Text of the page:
I talked to a cop about it the next day. My parents live outside of Boston and in the morning I went to Starbucks with my dad to get some coffee. I heard this guy say, What are you doing here? I turned around and it was a cop and I thought, Oh my god what did I do? Then he said, I missed your show last night but I heard it was great. Im coming tonight, thank you for playing. It was really bizarre.
I felt like I had to do my complete best. We couldnt look like assholes if we were going to do this. I had no real gut feeling that I wanted to be there doing that, I had to force myself into. But it was one of those things where we had to get past that point and do it to make everything normal again. *DB- Of course the two songs that book-ended the show and the ones that people needed to hear were two that you sing, Captain America and New York City. Did you feel any additional burden to perform those that night? Did you think about them quite a bit going in? *
RD- I dont know why I wrote the set like that, probably because I felt the same way that everybody else did. The only request I remember was, I dont think you guys should play Plane Crash for a while. *DB- Which leads me to that question, of course. What is the status of that song, which as Im sure you know is up there on many peoples lists of moe. favorites? When do you think youll play it again? *
RD- It would have been in really bad taste back then but at this point I think theres enough time that we can start playing the song again. I tried to put it on the setlist earlier this tour and Al was like, Im not ready to play it yet. So were just kind of waiting, Im in no major rush. *DB- Although you did play it right after John Kennedy Jr.s plane went down. *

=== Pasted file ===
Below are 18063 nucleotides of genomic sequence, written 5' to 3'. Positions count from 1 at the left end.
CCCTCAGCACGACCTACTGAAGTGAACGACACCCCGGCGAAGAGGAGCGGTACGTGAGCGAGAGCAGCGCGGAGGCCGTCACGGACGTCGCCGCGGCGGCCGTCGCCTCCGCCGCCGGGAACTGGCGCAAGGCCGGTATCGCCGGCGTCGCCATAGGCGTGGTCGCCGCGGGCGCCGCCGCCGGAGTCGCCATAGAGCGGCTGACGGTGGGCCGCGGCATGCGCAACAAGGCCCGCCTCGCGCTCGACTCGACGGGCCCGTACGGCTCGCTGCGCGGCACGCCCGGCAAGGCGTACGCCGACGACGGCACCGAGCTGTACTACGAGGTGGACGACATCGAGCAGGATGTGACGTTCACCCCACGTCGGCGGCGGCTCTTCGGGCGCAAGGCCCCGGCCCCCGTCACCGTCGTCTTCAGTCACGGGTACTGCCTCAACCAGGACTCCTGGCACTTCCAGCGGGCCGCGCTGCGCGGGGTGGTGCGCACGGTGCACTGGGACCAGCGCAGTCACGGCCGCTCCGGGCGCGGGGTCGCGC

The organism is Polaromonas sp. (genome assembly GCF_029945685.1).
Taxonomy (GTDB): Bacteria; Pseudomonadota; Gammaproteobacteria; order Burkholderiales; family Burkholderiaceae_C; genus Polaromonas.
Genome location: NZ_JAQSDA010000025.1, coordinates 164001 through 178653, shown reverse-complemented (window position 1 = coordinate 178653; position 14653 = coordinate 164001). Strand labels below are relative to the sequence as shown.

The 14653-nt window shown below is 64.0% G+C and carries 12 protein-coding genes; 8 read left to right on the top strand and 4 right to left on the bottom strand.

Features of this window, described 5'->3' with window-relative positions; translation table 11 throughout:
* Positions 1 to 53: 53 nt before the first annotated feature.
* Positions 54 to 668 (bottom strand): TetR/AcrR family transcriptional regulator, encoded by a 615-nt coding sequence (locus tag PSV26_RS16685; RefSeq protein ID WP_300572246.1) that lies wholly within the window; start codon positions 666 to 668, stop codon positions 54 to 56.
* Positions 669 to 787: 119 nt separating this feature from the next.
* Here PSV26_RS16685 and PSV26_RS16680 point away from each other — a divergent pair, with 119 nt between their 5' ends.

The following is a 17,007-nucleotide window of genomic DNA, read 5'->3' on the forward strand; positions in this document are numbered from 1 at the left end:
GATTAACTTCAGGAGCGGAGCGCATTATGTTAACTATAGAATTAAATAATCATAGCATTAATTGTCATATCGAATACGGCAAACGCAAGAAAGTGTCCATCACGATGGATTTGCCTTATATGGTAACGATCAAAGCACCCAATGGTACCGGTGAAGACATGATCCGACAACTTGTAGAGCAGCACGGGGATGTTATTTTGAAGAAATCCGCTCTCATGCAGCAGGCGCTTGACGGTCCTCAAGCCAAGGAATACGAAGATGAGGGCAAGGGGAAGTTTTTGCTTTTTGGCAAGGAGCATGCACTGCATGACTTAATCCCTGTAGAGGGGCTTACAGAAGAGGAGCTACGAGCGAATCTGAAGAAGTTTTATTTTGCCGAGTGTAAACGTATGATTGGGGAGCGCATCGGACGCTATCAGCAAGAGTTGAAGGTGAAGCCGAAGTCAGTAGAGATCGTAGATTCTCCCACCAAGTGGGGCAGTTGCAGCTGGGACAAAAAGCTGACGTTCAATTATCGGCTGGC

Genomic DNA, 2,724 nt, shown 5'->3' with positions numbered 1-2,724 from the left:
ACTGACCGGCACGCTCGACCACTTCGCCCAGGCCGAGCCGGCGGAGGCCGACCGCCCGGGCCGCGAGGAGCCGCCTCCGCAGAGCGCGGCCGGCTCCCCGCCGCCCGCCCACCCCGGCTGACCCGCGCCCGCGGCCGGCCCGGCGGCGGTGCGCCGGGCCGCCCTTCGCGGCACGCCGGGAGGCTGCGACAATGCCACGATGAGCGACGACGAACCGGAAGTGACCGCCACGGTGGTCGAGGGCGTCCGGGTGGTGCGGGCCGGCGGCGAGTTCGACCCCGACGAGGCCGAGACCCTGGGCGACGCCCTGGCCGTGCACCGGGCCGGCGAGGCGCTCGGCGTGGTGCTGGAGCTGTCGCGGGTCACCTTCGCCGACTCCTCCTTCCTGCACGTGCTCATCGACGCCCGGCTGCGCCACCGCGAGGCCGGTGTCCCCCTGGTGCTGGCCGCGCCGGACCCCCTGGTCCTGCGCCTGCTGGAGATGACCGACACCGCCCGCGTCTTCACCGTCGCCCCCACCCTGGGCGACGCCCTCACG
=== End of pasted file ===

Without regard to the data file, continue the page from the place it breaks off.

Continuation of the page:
RD- That didnt over so well (laughs). Lesson learned. *DB- While were on the topic of planes. You felt uncomfortable flying home after the moe. tour so you did a series of shows with Al. How quickly did those gigs come together? *
RD- Very quickly. I basically just called friends who owned clubs that were along the way. We actually had a blast doing it. We had no clue what we were going to do but we had all this looping stuff, this gear, and I had a couple of new originals that I thought we could test out. I only got to one of them but we had a lot of fun doing it.
We had a drum machine in Athens where we started. We rented an SUV in Baton Rouge, drove to Albany and went home from there. Along the way we would program drum parts for some of the songs with the drum machine along the way, So by the time we got to the last show we had drums for most of the songs. *DB- Are you thinking about doing it again? *
RD- We definitely want to do it again but we dont want to wear it out. Maybe another time when we have extra time after a tour. We also talked about renting a RV, taking our families along, going to the beach and doing a few shows but that might be insane *DB- The new song you mentioned, Summer, Oh I, when you first introduced it you said that this is not going to be a moe tune. Do you really think that it wont be? *